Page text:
Scots faith in Cheviot Hills

12 October 2001

Scots faith in Cheviot Hills

SCOTTISH hill farmers made a firm commitment to the future quality of their sheep flocks on a day of confident trading for Cheviot Hill rams at Lockerbie where prices reached £8500.

Although the stock on offer was presented to buyers "on screen", and the 174 head was less than half the usual entry at this fixture, there was keen demand.

Compared with last year, the sale average rose by £491 to an overall level of £939. The 77 shearling rams averaged £1040, and 58 two-shears averaged £804.

It was a day to remember for father and daughter team Finlay and Morag Smith, who run the Stirkfield flock at Broughton, Biggar, Lanarkshire, and not only sold at the top price of £8500, but also at £6200, £3200 and £2700. The Stirkfield flocks average for eight rams was £3175.

Morag Smith said: "After such a dreadful year it was wonderful to see confidence returning. Our rams were at the very end of the sale but the buyers hung on. It is a day well never forget."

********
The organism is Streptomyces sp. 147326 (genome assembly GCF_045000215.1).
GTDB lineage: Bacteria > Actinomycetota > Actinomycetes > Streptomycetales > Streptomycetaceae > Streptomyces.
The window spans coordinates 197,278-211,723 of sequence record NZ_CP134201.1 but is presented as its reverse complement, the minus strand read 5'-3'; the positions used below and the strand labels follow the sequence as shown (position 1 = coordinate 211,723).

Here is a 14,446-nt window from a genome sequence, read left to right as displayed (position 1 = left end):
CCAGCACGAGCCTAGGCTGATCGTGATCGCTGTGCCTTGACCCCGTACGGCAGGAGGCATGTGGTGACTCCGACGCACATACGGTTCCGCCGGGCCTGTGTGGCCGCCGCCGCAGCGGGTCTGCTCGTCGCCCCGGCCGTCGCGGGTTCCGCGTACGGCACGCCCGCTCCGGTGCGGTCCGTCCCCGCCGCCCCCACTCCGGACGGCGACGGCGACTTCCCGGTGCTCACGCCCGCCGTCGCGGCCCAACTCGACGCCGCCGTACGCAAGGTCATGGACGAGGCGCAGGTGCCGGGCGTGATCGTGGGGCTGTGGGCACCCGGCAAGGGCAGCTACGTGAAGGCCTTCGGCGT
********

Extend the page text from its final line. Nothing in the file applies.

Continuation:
Although foot-and-mouth has claimed over 20,000 Cheviot sheep, many of the buyers of the most expensive rams, including the top price, were not spending compensation cash.

The £8500 shearling, which is by Winterhope Nick Nack and bought by the Smiths for £1250 in 1995, was claimed by Robert Paton, Castle Crawford, Lanarks.

The Stirkfield flock also sold another Nick Nack shearling at £6200 to Mark and Linda Bell who run the Winterhope flock near Lockerbie. Two others from the same consignment sold well. A Bloch-bred ram was taken by Messrs Common, Crossdykes, Lockerbie, at £3200 and one by Winterhope reflection sold at £2700 to J A Reid, Glendearg, Langholm.

Michael Dickie of auctioneer Harrison and Hetherington said: "Some buyers were looking for new stock sheep after losing their flocks during the early days of the crisis, but there were plenty of others who were unaffected by F&M, but were equally determined to secure quality rams.

"Considering the reduced number of rams on sale and the absence of buyers from Wales, the day was a great morale booster for Cheviot breeders." &#42

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